Indian Bonds Decline for a Second Day as Debt Outflows IncreaseShikhar Balwani
India’s 10-year sovereign bonds fell for a second day as global funds pared holdings of local debt and on speculation a slump in the rupee will limit the central bank’s scope to cut interest rates.
Overseas investors sold a net $313.3 million of Indian government and corporate bonds on May 12, the sixth day of outflows, the latest figures show. That’s taken withdrawals for this month to $1.3 billion. The rupee’s vulnerability to external uncertainties and the prospect of weak monsoon rains will restrict room for monetary easing, Kotak Mahindra Bank Ltd. economists wrote in a report, even as data Tuesday showed retail inflation slowed in April.
The yield on the 8.4 percent notes due July 2024 rose one basis points, or 0.01 percentage point, to 7.96 percent in Mumbai, prices from the Reserve Bank of India’s trading system show. It rose six basis points on Tuesday.
India missed its target to sell treasury bills at Wednesday’s weekly auction for the first time since February on speculation the central bank rejected bids after local yields surged amid a global selloff in bonds.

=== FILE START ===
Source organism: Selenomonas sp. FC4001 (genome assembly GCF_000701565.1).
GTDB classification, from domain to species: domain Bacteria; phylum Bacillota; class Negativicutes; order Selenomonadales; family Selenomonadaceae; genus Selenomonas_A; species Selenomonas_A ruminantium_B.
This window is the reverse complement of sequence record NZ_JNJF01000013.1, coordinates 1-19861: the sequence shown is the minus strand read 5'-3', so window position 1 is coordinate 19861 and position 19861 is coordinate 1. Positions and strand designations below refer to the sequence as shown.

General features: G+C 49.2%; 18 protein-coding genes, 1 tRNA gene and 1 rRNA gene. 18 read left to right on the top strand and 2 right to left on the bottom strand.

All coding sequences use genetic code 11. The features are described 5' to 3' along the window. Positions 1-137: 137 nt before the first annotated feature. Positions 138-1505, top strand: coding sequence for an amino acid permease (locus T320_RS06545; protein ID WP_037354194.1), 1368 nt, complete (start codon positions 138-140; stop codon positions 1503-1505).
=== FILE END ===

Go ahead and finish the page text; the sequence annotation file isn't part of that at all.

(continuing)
The rupee advanced 0.3 percent to steady at 64.01 a dollar. The currency sank to 64.28 on May 7, the weakest since September 2013.
“Foreigners are reducing holdings amid a global selloff in bonds and as expectations of rate cuts seem to be waning,” said Anoop Verma, Mumbai-based vice president at DCB Bank Ltd. “The currency’s weakness has made matters worse for India.”
The rupee was Asia’s worst performer in April, losing 1.5 percent, and losses have deepened in May, typically the cruelest month for the currency. HSBC Holdings Plc forecasts the rupee will retreat to 66 per dollar by the end of 2015.
Consumer prices rose 4.87 percent from a year earlier, after a revised 5.25 percent increase in March, a report showed after the close of markets Tuesday. The central bank has lowered its benchmark repurchase rate by 50 basis points to 7.50 percent in 2015. It next reviews monetary policy on June 2.
“We expect the RBI to deliver a final 25-basis point repo rate cut in June,” Nomura Holdings Inc. economists wrote in a report. “Much of the disinflation is behind us.”
To continue reading this article you must be a Bloomberg Professional Service Subscriber.
If you believe that you may have received this message in error please let us know.